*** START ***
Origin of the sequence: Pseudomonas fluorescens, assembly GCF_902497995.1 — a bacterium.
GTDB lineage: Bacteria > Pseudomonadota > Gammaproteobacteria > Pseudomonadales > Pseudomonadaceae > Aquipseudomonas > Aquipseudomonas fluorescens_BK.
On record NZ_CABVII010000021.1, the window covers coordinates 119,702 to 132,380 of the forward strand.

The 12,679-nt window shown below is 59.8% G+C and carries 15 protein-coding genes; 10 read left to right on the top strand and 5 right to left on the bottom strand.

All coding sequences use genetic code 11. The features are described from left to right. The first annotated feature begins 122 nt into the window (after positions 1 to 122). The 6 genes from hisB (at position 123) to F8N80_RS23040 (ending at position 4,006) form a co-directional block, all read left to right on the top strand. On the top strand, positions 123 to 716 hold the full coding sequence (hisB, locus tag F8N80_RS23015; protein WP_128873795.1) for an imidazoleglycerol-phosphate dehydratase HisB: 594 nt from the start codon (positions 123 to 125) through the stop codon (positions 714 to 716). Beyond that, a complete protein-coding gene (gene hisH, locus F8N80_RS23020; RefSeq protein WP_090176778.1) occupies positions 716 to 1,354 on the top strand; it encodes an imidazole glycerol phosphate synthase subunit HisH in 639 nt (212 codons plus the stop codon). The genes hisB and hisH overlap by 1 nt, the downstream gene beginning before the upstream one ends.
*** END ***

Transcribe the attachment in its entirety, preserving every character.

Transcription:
Origin of the sequence: Pseudomonas fluorescens, assembly GCF_902497995.1 — a bacterium.
GTDB lineage: Bacteria > Pseudomonadota > Gammaproteobacteria > Pseudomonadales > Pseudomonadaceae > Aquipseudomonas > Aquipseudomonas fluorescens_BK.
On record NZ_CABVII010000021.1, the window covers coordinates 119,702 to 132,380 of the forward strand.

The 12,679-nt window shown below is 59.8% G+C and carries 15 protein-coding genes; 10 read left to right on the top strand and 5 right to left on the bottom strand.

All coding sequences use genetic code 11. The features are described from left to right. The first annotated feature begins 122 nt into the window (after positions 1 to 122). The 6 genes from hisB (at position 123) to F8N80_RS23040 (ending at position 4,006) form a co-directional block, all read left to right on the top strand. On the top strand, positions 123 to 716 hold the full coding sequence (hisB, locus tag F8N80_RS23015; protein WP_128873795.1) for an imidazoleglycerol-phosphate dehydratase HisB: 594 nt from the start codon (positions 123 to 125) through the stop codon (positions 714 to 716). Beyond that, a complete protein-coding gene (gene hisH, locus F8N80_RS23020; RefSeq protein WP_090176778.1) occupies positions 716 to 1,354 on the top strand; it encodes an imidazole glycerol phosphate synthase subunit HisH in 639 nt (212 codons plus the stop codon). The genes hisB and hisH overlap by 1 nt, the downstream gene beginning before the upstream one ends.